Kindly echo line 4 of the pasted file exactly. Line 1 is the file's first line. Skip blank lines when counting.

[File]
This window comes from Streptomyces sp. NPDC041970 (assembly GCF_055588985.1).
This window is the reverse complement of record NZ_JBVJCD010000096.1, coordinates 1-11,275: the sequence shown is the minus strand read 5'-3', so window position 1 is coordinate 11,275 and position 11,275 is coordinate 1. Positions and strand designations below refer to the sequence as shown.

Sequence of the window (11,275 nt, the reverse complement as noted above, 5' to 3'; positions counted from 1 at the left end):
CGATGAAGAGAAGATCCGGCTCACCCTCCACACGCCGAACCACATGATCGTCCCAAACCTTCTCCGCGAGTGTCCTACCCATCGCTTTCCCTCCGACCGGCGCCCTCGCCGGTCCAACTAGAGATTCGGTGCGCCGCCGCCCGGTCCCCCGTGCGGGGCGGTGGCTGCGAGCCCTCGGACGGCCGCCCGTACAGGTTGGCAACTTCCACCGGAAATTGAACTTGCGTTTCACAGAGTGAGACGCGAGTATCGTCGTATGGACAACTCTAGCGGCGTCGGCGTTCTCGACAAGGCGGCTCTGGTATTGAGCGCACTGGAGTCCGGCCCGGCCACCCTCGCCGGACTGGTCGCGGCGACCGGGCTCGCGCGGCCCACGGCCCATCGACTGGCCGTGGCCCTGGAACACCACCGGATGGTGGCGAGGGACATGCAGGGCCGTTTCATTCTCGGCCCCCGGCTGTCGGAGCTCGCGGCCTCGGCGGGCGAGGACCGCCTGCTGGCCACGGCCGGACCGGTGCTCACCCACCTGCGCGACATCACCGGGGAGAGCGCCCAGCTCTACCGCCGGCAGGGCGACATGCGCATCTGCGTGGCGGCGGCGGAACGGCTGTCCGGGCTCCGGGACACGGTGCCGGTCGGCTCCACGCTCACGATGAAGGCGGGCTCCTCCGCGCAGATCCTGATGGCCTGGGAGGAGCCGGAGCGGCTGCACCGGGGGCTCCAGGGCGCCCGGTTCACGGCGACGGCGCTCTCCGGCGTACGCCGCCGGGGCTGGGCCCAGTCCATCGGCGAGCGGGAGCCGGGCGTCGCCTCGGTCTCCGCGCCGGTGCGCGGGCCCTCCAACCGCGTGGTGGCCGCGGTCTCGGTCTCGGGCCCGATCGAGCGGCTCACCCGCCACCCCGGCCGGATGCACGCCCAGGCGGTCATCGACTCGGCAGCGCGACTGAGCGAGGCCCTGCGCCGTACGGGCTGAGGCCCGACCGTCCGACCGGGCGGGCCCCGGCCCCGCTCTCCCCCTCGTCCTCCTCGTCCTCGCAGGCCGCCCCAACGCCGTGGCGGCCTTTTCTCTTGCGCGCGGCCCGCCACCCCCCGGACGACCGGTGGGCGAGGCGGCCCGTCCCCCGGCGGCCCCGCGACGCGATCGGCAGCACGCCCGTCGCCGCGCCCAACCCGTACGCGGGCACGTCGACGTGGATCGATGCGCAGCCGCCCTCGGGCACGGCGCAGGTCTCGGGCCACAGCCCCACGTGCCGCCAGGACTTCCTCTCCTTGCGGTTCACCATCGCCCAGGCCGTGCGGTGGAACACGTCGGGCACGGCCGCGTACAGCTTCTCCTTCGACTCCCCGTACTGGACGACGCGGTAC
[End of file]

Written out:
CGATGAAGAGAAGATCCGGCTCACCCTCCACACGCCGAACCACATGATCGTCCCAAACCTTCTCCGCGAGTGTCCTACCCATCGCTTTCCCTCCGACCGGCGCCCTCGCCGGTCCAACTAGAGATTCGGTGCGCCGCCGCCCGGTCCCCCGTGCGGGGCGGTGGCTGCGAGCCCTCGGACGGCCGCCCGTACAGGTTGGCAACTTCCACCGGAAATTGAACTTGCGTTTCACAGAGTGAGACGCGAGTATCGTCGTATGGACAACTCTAGCGGCGTCGGCGTTCTCGACAAGGCGGCTCTGGTATTGAGCGCACTGGAGTCCGGCCCGGCCACCCTCGCCGGACTGGTCGCGGCGACCGGGCTCGCGCGGCCCACGGCCCATCGACTGGCCGTGGCCCTGGAACACCACCGGATGGTGGCGAGGGACATGCAGGGCCGTTTCATTCTCGGCCCCCGGCTGTCGGAGCTCGCGGCCTCGGCGGGCGAGGACCGCCTGCTGGCCACGGCCGGACCGGTGCTCACCCACCTGCGCGACATCACCGGGGAGAGCGCCCAGCTCTACCGCCGGCAGGGCGACATGCGCATCTGCGTGGCGGCGGCGGAACGGCTGTCCGGGCTCCGGGACACGGTGCCGGTCGGCTCCACGCTCACGATGAAGGCGGGCTCCTCCGCGCAGATCCTGATGGCCTGGGAGGAGCCGGAGCGGCTGCACCGGGGGCTCCAGGGCGCCCGGTTCACGGCGACGGCGCTCTCCGGCGTACGCCGCCGGGGCTGGGCCCAGTCCATCGGCGAGCGGGAGCCGGGCGTCGCCTCGGTCTCCGCGCCGGTGCGCGGGCCCTCCAACCGCGTGGTGGCCGCGGTCTCGGTCTCGGGCCCGATCGAGCGGCTCACCCGCCACCCCGGCCGGATGCACGCCCAGGCGGTCATCGACTCGGCAGCGCGACTGAGCGAGGCCCTGCGCCGTACGGGCTGAGGCCCGACCGTCCGACCGGGCGGGCCCCGGCCCCGCTCTCCCCCTCGTCCTCCTCGTCCTCGCAGGCCGCCCCAACGCCGTGGCGGCCTTTTCTCTTGCGCGCGGCCCGCCACCCCCCGGACGACCGGTGGGCGAGGCGGCCCGTCCCCCGGCGGCCCCGCGACGCGATCGGCAGCACGCCCGTCGCCGCGCCCAACCCGTACGCGGGCACGTCGACGTGGATCGATGCGCAGCCGCCCTCGGGCACGGCGCAGGTCTCGGGCCACAGCCCCACGTGCCGCCAGGACTTCCTCTCCTTGCGGTTCACCATCGCCCAGGCCGTGCGGTGGAACACGTCGGGCACGGCCGCGTACAGCTTCTCCTTCGACTCCCCGTACTGGACGACGCGGTAC